RISING train fares are ‘not bad value for money’, the rail minister has said.
Chris Heaton-Harris made the comments after shadow transport secretary Andy McDonald criticised the 2.7 per cent average increase in ticket prices — or £100 annual rise for some commuters — that were introduced earlier this month.
He said: ‘In contrast, in Germany fares were cut by ten per cent at the start of this year to encourage more people to travel by train in order to cut emissions. Shouldn’t the British Government follow the example of our European friends?’
Mr Heaton-Harris (pictured) replied: ‘This government caps around 45 per cent of all rail fares, including most season tickets, to protect passengers, that rely on the railway, from high fares.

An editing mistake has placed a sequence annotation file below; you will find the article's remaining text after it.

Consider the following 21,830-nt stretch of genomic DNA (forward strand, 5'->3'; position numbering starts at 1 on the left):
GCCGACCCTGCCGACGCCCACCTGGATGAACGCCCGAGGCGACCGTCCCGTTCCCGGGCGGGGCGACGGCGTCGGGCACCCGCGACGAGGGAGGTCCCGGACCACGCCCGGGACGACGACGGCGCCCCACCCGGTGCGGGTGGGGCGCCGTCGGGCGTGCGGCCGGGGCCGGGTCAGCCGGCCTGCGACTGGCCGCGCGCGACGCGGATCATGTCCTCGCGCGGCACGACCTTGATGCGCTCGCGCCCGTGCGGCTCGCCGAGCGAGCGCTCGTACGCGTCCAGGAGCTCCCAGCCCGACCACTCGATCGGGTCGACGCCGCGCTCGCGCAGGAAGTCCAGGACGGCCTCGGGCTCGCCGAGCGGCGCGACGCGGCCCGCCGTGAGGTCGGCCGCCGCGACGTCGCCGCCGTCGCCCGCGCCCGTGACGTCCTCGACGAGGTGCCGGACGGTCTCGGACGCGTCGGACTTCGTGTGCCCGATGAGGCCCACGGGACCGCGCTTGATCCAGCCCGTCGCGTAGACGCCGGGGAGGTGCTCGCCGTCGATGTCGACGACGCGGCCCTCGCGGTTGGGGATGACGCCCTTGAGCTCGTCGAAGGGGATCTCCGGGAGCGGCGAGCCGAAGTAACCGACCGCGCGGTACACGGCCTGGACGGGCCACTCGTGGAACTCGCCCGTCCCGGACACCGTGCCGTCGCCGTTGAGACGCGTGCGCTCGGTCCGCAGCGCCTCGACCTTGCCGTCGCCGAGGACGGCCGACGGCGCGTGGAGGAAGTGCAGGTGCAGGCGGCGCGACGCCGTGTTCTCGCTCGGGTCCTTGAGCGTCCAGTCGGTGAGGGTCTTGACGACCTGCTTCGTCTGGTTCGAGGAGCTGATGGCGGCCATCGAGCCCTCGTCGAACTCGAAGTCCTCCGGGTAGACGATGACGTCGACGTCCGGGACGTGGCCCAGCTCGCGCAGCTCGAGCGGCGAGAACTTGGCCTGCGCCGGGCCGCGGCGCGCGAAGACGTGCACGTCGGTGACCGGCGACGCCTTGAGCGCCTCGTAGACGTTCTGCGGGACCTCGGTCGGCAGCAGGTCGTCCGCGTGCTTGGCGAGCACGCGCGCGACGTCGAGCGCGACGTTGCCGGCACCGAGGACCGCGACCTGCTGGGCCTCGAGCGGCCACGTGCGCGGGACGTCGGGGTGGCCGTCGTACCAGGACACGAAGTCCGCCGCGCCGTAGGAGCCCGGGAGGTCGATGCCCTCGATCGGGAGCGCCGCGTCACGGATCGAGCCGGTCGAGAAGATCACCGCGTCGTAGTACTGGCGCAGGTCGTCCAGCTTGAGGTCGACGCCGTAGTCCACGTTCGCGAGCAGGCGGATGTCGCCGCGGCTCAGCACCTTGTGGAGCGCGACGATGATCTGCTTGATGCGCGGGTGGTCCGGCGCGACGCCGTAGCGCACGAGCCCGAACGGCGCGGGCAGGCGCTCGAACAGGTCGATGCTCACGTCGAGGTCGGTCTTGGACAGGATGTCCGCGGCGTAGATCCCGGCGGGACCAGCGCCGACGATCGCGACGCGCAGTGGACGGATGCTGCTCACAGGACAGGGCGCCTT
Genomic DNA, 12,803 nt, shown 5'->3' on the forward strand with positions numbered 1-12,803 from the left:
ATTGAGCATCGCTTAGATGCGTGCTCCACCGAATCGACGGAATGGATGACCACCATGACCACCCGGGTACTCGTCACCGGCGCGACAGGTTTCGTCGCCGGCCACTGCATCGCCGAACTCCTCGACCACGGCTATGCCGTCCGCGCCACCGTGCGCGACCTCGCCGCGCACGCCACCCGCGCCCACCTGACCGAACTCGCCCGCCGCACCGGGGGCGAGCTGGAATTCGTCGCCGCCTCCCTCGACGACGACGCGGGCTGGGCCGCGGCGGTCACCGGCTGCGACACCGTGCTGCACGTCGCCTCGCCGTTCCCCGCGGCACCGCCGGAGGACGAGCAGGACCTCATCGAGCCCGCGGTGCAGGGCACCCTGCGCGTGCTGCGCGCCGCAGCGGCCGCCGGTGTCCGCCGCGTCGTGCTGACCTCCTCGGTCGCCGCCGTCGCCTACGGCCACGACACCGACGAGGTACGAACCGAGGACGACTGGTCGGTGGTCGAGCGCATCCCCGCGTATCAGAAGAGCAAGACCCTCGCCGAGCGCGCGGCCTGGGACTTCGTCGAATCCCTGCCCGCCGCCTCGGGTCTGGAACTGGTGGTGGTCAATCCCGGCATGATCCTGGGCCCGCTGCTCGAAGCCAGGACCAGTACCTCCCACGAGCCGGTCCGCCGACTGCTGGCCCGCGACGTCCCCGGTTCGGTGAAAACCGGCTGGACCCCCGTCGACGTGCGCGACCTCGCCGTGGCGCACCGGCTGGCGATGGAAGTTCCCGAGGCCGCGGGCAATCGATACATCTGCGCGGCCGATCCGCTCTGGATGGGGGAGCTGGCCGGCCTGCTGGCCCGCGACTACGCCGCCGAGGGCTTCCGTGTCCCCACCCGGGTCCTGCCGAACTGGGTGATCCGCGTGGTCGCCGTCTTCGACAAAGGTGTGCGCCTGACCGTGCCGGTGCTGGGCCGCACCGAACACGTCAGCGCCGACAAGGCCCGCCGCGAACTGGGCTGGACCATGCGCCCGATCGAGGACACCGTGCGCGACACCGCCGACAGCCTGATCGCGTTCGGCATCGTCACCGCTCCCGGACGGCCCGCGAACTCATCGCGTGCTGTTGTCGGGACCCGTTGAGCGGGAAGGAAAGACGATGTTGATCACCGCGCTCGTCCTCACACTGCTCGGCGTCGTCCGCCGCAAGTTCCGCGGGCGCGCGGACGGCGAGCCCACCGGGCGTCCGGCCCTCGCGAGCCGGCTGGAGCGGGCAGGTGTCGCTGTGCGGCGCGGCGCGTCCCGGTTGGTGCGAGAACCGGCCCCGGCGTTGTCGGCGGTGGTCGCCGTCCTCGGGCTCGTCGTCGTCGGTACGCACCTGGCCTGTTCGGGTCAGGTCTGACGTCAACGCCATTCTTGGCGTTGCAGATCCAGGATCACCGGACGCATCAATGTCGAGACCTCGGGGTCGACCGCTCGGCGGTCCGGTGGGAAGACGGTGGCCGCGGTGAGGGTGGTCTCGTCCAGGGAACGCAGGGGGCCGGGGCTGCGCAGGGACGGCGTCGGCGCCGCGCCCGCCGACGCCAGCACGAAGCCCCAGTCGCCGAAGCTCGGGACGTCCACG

‘Of every £1 spent on fares, 98p goes back into our railways. That is an investment in our rail. They are actually not bad value for money.’ Mr McDonald hit back saying it was ‘a curious interpretation of the experience of British rail passengers’.
The National Rail Passenger Survey of almost 28,000 users found only 46 per cent think tickets are ‘value for money’.
Bruce Williamson, of advocacy group Railfuture, said many tickets were ‘outrageously expensive’. And Mike Hewitson, from watchdog Transport Focus, added: ‘The whole system is complex and can feel pretty unfair.’
Mr Heaton-Harris did not comment when approached by Metro but a source said his remarks were ‘taken out of context’. The Department for Transport said: ‘We have committed to a year of action towards creating a railway focused on its passengers.’